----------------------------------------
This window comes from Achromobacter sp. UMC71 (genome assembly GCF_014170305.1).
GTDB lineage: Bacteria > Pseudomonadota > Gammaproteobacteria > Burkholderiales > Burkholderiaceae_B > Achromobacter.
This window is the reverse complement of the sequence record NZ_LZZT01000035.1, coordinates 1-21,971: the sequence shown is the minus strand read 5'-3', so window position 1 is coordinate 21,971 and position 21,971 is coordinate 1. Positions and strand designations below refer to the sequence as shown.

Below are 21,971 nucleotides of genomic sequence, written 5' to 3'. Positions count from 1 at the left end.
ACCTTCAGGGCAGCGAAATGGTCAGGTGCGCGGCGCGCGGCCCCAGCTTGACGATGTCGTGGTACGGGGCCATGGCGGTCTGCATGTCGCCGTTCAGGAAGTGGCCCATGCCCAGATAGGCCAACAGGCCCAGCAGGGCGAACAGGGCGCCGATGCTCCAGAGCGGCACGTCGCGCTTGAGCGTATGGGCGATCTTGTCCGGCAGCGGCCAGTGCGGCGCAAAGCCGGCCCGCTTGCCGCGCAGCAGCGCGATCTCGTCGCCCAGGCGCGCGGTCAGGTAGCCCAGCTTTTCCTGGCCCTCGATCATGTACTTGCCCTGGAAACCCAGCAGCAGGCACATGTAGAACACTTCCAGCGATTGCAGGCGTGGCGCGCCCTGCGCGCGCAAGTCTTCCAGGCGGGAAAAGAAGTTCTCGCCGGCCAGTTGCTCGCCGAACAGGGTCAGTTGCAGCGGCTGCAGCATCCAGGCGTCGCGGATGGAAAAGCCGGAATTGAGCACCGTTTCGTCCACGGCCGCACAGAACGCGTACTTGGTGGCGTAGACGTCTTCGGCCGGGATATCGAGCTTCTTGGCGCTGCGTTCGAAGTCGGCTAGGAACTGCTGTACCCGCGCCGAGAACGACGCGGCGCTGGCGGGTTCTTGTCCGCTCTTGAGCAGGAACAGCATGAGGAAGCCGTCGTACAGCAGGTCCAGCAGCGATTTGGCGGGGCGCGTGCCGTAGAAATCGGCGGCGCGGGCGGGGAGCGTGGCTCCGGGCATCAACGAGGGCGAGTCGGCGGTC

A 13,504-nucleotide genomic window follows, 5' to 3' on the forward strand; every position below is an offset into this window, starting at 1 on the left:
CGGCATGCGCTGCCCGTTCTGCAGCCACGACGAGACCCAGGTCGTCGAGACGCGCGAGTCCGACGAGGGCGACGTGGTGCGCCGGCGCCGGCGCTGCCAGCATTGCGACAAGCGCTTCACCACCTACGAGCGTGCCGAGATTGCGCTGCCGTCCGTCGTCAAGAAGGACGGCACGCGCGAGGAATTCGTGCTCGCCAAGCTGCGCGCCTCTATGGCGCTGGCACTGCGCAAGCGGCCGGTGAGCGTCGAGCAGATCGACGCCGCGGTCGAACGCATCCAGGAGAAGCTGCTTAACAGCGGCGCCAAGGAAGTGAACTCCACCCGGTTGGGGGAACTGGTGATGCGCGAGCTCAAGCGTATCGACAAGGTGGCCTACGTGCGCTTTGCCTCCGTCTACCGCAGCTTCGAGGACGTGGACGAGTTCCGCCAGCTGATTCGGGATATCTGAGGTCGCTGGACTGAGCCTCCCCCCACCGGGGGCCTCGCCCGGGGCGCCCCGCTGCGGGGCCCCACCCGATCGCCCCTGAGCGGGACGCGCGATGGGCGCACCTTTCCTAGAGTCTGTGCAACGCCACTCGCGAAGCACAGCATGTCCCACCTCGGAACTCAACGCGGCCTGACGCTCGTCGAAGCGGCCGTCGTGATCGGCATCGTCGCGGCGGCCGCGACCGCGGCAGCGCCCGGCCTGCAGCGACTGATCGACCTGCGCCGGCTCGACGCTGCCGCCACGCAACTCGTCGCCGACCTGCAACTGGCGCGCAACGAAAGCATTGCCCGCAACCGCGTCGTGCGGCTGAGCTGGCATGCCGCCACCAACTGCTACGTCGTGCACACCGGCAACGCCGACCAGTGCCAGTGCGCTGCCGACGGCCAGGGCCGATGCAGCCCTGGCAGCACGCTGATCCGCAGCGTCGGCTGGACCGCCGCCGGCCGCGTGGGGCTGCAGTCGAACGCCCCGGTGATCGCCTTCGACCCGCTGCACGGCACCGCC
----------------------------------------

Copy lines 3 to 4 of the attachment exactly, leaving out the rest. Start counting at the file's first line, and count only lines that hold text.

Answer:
This window is the reverse complement of the sequence record NZ_LZZT01000035.1, coordinates 1-21,971: the sequence shown is the minus strand read 5'-3', so window position 1 is coordinate 21,971 and position 21,971 is coordinate 1. Positions and strand designations below refer to the sequence as shown.

Below are 21,971 nucleotides of genomic sequence, written 5' to 3'. Positions count from 1 at the left end.